by Frederike Berg
The tube and clamp scaffold: why this traditional scaffolding type is still popular today
Tradition and innovation go hand in hand in scaffolding. This is reflected in the different types of scaffolding on the market. Both modern system scaffolds and the tried and tested tube and clamp scaffolds are used worldwide. Both scaffolding types have their own strengths and characteristics. In this article we take a closer look at the traditional tube and clamp scaffold and answer the question why it has remained on the market until today.
The tube and clamp scaffold – a scaffolding type with a long tradition
Whether you know it as tube and coupler scaffold, tube and fitting scaffold or tubular scaffold, the tube and clamp scaffold has a long tradition. As one of the first steel scaffolds, it increasingly replaced the previously popular wooden scaffold at the beginning of the 20th century. Since then, the tube and clamp scaffold has been in use on construction sites. For more information on the development of scaffolding, click here.
Versatility is the core strength of the tube and clamp scaffold
To this day, users particularly appreciate the high load-bearing capacity and versatility of the tube and coupler scaffold. In fact, the tube and clamp scaffold leaves little to be desired in terms of adaptability. The standards, transoms and diagonal tubes can be connected to each other with couplers as desired. This scaffolding design makes the tube and clamp scaffold particularly adaptable and therefore suitable for a wide range of projects.
As it can be adapted well to complex structures, the tube and clamp scaffold is not only used in the construction of apartment blocks or office buildings, but is also suited for work on cooling towers and refineries. Even common work at height regulations such as the HSE 2005 can be complied with using the traditional tube and clamp scaffold, as additional safety measures such as nets or toe boards can be attached as required.
However, the traditional scaffold is worthy of improvement: the assembly and dismantling of the tube and clamp scaffold takes time due to the individual adaptation of each connecting element and is less simple and much more labour-intensive than with modern system scaffolds. Especially when assembling the individually adapted connections, every move must be perfect, as these are particularly prone to errors.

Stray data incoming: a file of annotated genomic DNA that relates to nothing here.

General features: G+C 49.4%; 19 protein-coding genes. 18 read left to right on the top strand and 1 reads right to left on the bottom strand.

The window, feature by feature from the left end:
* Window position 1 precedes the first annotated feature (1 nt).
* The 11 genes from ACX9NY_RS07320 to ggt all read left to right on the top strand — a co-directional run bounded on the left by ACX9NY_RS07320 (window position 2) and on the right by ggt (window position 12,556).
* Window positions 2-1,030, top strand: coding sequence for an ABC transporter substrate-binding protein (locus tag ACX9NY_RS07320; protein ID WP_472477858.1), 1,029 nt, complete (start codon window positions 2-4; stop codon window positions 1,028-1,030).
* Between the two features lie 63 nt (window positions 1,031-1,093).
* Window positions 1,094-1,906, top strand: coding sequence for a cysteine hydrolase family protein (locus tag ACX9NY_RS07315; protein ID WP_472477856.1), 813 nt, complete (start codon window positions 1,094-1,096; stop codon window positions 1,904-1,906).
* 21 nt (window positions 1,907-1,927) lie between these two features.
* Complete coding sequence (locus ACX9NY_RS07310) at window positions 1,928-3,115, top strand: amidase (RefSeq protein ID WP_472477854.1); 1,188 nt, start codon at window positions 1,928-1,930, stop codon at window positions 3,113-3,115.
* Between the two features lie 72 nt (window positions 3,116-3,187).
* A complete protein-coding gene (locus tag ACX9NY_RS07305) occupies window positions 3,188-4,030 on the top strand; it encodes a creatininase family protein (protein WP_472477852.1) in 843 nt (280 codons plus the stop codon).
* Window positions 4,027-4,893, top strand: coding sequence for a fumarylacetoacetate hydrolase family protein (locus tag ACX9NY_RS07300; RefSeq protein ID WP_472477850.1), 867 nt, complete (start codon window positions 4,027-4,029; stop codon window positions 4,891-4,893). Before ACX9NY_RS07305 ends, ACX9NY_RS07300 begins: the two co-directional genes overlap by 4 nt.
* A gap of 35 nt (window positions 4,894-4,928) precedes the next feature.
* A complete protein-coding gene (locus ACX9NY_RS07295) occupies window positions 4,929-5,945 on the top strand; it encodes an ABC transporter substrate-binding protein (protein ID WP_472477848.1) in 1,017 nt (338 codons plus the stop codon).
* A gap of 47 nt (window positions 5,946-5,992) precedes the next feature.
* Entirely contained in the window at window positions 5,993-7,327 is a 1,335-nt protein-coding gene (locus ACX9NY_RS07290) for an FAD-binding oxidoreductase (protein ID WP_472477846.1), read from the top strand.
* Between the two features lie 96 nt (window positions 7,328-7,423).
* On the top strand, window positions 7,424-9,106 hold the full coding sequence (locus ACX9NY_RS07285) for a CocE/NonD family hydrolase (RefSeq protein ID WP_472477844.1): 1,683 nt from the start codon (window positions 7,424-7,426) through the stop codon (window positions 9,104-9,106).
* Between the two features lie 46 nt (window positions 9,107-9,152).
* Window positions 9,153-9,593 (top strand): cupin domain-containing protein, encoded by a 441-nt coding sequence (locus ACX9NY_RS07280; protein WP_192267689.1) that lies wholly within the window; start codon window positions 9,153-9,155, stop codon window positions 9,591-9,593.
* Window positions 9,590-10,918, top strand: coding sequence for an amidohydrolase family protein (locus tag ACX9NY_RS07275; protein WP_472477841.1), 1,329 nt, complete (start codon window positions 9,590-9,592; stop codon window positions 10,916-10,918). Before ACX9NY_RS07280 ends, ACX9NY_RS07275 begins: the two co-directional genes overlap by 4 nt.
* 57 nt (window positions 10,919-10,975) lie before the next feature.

The tradition lives on - the tube and clamp scaffold is still popular today
Nevertheless, the tube and clamp scaffold continues enjoying great popularity, especially in Asia, the Middle East and also in large parts of the United Kingdom. In the UK in particular, the popularity of the tried and tested tube and clamp scaffold is closely linked to keeping up with tradition in the scaffolding business. But in the UK, too, there is now a trend towards the increased use of system scaffolding. This is because modern system scaffolding is not only advantageous because it can be erected and dismantled quickly, but is also much less prone to errors because of the prefabricated components. Hence, the conclusion is simple: in terms of safety, the system scaffold is ahead of the tube and clamp scaffold.
Do you want to know more about the system scaffold and how to get started with it? Then stay tuned for our upcoming blog post.
In advance, you can simply download the brochure for our modular system scaffold RINGSCAFF here and learn more about the advantages of system scaffolding.
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